Flame wars. This is how computer scientists in the 1970s described brief negative comments that came to characterize electronic discussion boards. There is no questioning that the internet is one of humankind’s greatest achievements. It would, however, be unwise to assume that all the developments it has brought about are positive. By combining the power of access with the safety of anonymity, it has also fuelled the deterioration of positive debate. From the much publicised fake news to the most clandestine subreddits, the online environment is dominated by sophisticated deception, negativity, and propaganda. The integrity of our society is at stake and we need emergent learning from healthy debate to safeguard it. I believe Public Relations has a role to play in this development.
Our world is more connected than it ever has been. From ambient intelligence to smartphone penetration and multiscreen consumption, a variety of factors have resulted in an explosion of information access. While this access has more pros than cons, for professional communicators it presents a compelling dichotomy. On the one hand, it has democratised the creation of opinion and, on the other, access to a public voice (with the benefit of anonymity) has allowed negativity to fester.
The definition of media has changed. The rise of social media, citizen journalism, and content creation technology has resulted in open access to public opinion and debate. Fake news is common parlance, and technology has made subterfuge disturbingly elegant. This video ‘featuring’ former US President Barack Obama is a strong case in point. Couple this with the fact that smartphone usage takes up nearly half a working day in our country, and you will see that the opportunity for influence is immense. Unfortunately, this opportunity has also cast a shadow over collective opinion, a phenomenon I see as the cornerstone of democracy.
Openness and critical thinking have given way to trolling, hate speech, and a pervading sense of cynicism. An assertion is no longer a chance for conversation, but an invitation for attack. This must change. Constructive debate and the emergent learning it drives fuel our progress as a society.
“I disapprove of what you say, but I will defend to the death your right to say it.” – Evelyn Beatrice Hall in The Friends of Voltaire, 1906
Freedom of speech is the liberty we have to express ourselves, but it’s important to note that it is also the liberty and respect we accord the expression of others. There is no greater place to observe this respect for differences than sport. From cricket and football to rugby and athletics, different countries and athletes have various, often opposing, styles of play. That does not stop them from accepting results, handling defeat with grace, and being generous in the face of victory. There is scope for no-holds-barred conflict but within the boundaries of respect and human decency.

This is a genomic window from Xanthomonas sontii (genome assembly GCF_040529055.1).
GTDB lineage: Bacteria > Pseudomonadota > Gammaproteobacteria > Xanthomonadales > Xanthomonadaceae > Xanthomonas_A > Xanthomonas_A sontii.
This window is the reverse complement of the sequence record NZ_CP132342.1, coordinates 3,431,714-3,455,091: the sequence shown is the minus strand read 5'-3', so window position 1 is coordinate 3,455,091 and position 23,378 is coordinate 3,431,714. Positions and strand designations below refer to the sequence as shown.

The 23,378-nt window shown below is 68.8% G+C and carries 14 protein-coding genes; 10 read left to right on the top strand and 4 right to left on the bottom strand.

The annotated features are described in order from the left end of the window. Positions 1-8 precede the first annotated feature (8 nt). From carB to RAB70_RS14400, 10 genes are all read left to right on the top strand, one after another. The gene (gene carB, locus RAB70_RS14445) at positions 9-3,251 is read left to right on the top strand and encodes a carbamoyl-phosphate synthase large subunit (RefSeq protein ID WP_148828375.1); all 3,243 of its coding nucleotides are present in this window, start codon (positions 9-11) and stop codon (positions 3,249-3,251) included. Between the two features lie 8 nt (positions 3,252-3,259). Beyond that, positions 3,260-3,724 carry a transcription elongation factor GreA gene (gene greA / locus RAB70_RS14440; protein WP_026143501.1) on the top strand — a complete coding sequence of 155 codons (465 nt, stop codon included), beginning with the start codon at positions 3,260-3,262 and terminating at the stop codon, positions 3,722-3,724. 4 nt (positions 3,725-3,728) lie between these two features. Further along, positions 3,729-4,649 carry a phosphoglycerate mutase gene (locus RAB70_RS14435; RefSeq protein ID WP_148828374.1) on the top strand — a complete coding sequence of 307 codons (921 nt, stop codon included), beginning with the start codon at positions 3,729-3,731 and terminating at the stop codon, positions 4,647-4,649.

What does any of this have to do with PR? In short, everything. Students of the field will recognise that PR’s rise to prominence was as a discipline of persuasion — one that distributed an organisation’s or individual’s information to relevant publics to build a perception, a reputation. Interestingly, PR had one other, albeit less publicised role — at a time when the fourth estate was especially vulnerable to manipulation, PR was also seen as a regulator of mainstream media, a watchdog that would help the public distinguish signal from noise. By facilitating a consistent stream of news between commerce and media, PR was able to both influence opinion and manage the spread of information. That has changed. The sheer vastness of the media landscape has ensured that controlling the dissemination and interpretation of content is an uphill task. The expansion of this landscape also has inextricably linked organisational reputations with the communities they operate within. PR has changed too.
Once solely focused on media relations, PR professionals now integrate technology, content creation, influencer marketing, and advocacy to provide clients with a holistic communication and business consulting service. In my view, this means that PR is best placed to create and activate frameworks for constructive debate within these communities, both online and offline. In a previous piece, I recommended a model for PR to drive changes in public discourse –. Combined with credibility and critical thinking, I do believe that this philosophy could see us change how conversations germinate and evolve. It also elevates PR beyond just the distribution of information, and it gives the field influence over public discourse.
With new content formats, delivery channels, and data that offers profound consumer insights, I do not for a moment doubt that today is the most fascinating and challenging time to work in communication. How you will approach this challenge is now as much a matter of integrity as it is one of ingenuity.
– Amit Misra
As CEO, Amit is on a mission to evolve MSL in India from a traditional PR agency to an Integrated Communications partner. He drives business performance by aligning and adapting to a multi-brand strategy to serve the diverse needs of clients and colleagues in India. All with the overarching aim of emerging as India’s smartest and most strategic public relations firm.
He can be reached on Twitter at @Misrapolis.